Reading opens wide the portals of time and space for young and old. Words leap from the pages, captivating readers into worlds of thought and imagination. Of ideas and inspiration. Treasure troves of purpose and potential are discovered there.
But what’s to be done for the student who shrinks from engaging their world and grow into greater things through regular and quality reading? The quest for the parent of a less than enthusiastic reader is to engage them in literacy assignments using what I call, LITERARY FORENSICS.
Literacy skills must be developed beyond simply reading words. But, how do we challenge our children to “read deep?” To dig into the elements of story and written communication through THOUGHT-FILLED reading? To unearth evidences for proofs towards critical thinking, reasoning, worldview impact, and personal growth?
LITERARY FORENSICS are constructive tools to the purpose–and they aren’t new. Actually, they’re classic in nature, however fallen out of fashion in much of contemporary education. Homeschool families possess greater opportunities to re-discover some of these common-sense, time-tested activities to engage lethargic readers–especially adolescent and teen boys.
Statistics prove that when boys reach middle and high school grade levels, their interest in reading slips. They fall behind girls of the same age in literacy acumen. Many families struggle to keep their boys engaged in reading during this transition from childhood to youth and young adult. Great changes take place in a young boy’s physical body and emotional maturity. They distract easily. Their days crowd with activity and the pursuit of wider interests such as sports and the changing spheres of a social life. They crave action and movement. Reading becomes boring as they grow too busy, preferring these other activities. Click the image below for literacy tips and statistics:
Earlier this year I developed the My Every-Day-a-Story Journal: For Girls Who Read and For Boys Who Read (click the image link below), a six-month daily record-keeping tool for charting the reading adventures of students from kindergarten through fifth grade. These journals exercise the student, and help parents lay the foundation for a disciplined, thoughtful approach to mastering study habits. Strong literacy skills develop through joint parent-directed reading and record-keeping sessions.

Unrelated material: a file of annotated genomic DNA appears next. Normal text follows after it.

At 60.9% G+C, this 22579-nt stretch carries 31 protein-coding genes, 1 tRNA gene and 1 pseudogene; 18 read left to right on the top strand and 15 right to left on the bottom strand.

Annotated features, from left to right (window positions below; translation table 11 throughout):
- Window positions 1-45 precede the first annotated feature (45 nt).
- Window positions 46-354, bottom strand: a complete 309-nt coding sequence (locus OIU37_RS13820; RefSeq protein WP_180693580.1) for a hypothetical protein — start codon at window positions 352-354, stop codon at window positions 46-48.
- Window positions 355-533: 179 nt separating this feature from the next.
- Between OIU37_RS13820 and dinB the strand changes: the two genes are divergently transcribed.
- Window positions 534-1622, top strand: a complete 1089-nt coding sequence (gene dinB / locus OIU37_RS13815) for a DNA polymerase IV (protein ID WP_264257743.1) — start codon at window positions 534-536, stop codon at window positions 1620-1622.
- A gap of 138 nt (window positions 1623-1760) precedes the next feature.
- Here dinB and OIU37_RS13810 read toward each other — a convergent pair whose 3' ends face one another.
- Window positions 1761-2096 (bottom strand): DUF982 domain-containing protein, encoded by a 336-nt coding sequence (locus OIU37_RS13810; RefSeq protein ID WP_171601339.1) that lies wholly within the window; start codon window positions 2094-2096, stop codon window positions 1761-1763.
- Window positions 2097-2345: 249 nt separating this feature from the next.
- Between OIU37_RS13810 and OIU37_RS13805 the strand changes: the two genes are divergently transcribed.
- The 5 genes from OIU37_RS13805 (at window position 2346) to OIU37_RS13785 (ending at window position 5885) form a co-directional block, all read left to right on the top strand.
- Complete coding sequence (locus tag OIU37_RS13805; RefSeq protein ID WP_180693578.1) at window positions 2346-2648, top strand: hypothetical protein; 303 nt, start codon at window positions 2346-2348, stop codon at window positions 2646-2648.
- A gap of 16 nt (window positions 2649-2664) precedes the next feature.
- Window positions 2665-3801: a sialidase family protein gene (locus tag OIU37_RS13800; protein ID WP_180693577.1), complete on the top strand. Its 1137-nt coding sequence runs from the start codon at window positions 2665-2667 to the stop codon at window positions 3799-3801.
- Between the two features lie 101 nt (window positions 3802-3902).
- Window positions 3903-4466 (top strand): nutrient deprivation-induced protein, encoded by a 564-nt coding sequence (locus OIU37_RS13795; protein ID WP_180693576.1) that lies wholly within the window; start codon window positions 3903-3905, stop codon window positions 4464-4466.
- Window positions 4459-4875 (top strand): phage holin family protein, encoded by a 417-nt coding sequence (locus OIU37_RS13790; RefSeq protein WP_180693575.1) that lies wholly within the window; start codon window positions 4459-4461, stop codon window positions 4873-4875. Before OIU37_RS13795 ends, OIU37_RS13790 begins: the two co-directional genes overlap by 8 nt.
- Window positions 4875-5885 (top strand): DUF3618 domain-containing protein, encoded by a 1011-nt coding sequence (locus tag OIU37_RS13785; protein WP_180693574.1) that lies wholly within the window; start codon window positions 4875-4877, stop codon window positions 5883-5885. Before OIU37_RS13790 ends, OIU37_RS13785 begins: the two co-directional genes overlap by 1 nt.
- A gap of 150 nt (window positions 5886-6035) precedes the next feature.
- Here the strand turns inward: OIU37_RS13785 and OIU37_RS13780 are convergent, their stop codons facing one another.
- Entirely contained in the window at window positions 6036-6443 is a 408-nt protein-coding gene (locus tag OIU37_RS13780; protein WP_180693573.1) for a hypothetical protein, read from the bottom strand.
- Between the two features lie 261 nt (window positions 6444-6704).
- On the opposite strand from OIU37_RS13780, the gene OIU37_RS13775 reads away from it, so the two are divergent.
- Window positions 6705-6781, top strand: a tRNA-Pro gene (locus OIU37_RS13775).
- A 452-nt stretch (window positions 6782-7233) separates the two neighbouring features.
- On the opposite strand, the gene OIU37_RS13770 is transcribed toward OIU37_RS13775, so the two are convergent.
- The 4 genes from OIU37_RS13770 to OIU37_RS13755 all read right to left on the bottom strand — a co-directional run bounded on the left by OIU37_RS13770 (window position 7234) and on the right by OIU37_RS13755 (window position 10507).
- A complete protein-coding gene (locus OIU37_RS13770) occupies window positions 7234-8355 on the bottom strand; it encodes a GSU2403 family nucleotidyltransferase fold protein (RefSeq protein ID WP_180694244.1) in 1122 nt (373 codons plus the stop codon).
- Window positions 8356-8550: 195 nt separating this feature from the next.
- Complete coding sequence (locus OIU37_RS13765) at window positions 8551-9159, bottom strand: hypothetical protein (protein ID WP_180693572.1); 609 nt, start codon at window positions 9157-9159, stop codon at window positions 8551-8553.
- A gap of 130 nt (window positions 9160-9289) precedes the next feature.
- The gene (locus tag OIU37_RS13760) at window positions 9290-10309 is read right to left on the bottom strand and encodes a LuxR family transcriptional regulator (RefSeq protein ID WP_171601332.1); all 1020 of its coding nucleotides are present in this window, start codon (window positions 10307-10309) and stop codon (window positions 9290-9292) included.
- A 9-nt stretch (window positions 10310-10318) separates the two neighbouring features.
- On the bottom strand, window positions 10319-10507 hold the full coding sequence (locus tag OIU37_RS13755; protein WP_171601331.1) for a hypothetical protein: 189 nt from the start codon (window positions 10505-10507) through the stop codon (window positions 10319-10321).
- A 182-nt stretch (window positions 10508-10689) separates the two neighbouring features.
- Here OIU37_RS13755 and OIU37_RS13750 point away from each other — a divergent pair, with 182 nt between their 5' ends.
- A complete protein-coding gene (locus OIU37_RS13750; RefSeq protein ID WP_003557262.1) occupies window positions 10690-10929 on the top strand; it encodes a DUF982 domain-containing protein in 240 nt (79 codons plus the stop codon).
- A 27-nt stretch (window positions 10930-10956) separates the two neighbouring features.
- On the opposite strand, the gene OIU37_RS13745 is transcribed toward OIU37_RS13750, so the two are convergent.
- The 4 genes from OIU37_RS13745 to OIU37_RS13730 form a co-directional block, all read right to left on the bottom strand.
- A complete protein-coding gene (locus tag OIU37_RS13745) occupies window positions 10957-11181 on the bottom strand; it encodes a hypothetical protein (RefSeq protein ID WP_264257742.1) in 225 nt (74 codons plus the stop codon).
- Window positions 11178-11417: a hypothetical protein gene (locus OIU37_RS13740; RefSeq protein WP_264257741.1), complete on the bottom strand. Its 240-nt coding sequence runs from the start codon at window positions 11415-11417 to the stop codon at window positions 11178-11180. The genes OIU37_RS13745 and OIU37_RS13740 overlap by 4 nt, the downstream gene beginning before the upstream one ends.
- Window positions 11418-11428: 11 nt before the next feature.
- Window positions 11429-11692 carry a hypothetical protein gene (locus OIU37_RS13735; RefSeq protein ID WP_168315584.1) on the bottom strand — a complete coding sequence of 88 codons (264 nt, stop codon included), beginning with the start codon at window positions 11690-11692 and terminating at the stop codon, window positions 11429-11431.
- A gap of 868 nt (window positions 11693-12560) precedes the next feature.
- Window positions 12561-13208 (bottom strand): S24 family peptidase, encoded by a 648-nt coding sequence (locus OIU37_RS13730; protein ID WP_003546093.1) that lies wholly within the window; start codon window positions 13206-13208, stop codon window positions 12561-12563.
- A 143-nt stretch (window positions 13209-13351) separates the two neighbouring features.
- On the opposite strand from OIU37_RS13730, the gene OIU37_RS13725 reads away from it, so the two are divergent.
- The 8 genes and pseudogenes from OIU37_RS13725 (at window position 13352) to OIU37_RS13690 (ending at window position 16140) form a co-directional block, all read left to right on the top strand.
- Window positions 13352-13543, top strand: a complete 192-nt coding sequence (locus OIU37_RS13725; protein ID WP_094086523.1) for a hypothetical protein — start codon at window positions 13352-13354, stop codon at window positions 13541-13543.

But reading success in elementary years may dissolve into starting all over again with the advent of middle school changes. What used to work, doesn’t anymore. Creative flexibility within the boundaries of disciplined academics is necessary–especially for boys.
In middle and high school years, boys seek greater independence. This is a good thing. But, if they grow reluctant in furthering literacy habits, parents and teachers must tap into equal parts of inventiveness and instruction.
To that end, the foundations begun through the use of My Every-Day-a-Story Journals transitions into the employ of My Every-Week-a-Read Literary Forensics Journal. This customized academic tool for advancing literacy skills in boys continues the weekly recording of reading reports in three steps: Read, Write, and Build.
READ: Tips for choosing varied literature styles beyond fiction such as non-fiction books, magazines, and newspapers.
WRITE: “Forensically” break down the material read into a detailed report, forcing deeper analysis of language and concept comprehension.
BUILD: Engage the reading material 3-dimensionally with follow-up creative building activities and more.
Captivating the unique interest level of boy readers is key to helping them continue to grow strong literacy skills, equipping them for success in life. The Literacy Journals from Pageant Wagon Publishing can be an indispensable academic tool to the purpose.
Note: Do you live in a state where homeschool laws require you to present evidence of student work for evaluation? The Literacy Journals from Pageant Wagon Publishing are the perfect means to the purpose!
Sharing Getting Boys to Read: Literary Forensic Journals this week with: